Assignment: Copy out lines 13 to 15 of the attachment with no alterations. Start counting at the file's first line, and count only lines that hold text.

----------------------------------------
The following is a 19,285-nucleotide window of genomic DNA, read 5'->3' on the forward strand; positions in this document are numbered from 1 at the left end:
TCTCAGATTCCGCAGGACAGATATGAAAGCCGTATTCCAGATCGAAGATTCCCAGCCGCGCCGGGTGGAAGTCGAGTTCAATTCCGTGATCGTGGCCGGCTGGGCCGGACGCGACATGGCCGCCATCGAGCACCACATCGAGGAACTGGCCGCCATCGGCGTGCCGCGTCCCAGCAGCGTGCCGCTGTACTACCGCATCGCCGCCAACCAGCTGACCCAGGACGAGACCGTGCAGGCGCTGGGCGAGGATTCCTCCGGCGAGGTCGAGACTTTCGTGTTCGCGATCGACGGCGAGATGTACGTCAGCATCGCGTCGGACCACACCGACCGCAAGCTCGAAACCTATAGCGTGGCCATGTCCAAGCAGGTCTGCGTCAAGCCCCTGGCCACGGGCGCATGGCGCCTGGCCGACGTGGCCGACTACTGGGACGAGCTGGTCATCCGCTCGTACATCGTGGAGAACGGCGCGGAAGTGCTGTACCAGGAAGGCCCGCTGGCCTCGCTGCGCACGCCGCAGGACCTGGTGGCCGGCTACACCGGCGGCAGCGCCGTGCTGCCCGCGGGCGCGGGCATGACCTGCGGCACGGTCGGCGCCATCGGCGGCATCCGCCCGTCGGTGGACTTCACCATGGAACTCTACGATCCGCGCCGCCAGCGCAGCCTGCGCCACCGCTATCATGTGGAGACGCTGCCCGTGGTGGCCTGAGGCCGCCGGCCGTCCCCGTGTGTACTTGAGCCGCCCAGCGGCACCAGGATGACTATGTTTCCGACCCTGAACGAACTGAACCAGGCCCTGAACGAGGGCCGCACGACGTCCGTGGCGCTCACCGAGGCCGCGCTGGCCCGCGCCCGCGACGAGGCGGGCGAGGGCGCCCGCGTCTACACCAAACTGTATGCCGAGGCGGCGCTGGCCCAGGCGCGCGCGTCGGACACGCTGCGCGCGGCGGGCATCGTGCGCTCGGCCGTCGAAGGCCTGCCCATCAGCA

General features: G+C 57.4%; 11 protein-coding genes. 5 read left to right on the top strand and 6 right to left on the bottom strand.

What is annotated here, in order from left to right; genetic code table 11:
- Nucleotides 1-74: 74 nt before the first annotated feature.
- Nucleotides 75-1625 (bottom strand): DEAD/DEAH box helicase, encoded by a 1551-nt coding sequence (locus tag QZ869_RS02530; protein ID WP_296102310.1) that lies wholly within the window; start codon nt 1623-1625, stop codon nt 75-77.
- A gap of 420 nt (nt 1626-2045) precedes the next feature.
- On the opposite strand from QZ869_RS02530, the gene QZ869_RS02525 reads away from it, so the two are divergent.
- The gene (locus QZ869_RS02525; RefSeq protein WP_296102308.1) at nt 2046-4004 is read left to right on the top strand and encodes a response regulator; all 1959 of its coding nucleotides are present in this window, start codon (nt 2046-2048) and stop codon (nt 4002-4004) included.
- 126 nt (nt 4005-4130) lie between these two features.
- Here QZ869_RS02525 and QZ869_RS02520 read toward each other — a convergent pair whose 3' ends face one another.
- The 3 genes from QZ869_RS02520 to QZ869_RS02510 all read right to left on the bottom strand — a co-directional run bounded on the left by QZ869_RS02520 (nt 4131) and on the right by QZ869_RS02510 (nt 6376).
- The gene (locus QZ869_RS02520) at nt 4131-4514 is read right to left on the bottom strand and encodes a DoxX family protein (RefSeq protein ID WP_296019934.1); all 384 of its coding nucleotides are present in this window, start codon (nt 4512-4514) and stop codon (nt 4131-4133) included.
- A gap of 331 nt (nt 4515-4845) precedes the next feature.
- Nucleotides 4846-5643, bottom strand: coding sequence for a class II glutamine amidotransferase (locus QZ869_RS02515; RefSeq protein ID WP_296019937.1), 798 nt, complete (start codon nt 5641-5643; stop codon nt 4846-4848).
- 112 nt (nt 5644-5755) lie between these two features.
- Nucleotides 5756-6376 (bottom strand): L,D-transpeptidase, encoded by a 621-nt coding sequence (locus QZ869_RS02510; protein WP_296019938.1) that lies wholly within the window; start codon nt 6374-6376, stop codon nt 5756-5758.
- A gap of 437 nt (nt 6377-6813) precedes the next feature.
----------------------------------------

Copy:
- The gene (locus QZ869_RS02520) at nt 4131-4514 is read right to left on the bottom strand and encodes a DoxX family protein (RefSeq protein ID WP_296019934.1); all 384 of its coding nucleotides are present in this window, start codon (nt 4512-4514) and stop codon (nt 4131-4133) included.
- A gap of 331 nt (nt 4515-4845) precedes the next feature.
- Nucleotides 4846-5643, bottom strand: coding sequence for a class II glutamine amidotransferase (locus QZ869_RS02515; RefSeq protein ID WP_296019937.1), 798 nt, complete (start codon nt 5641-5643; stop codon nt 4846-4848).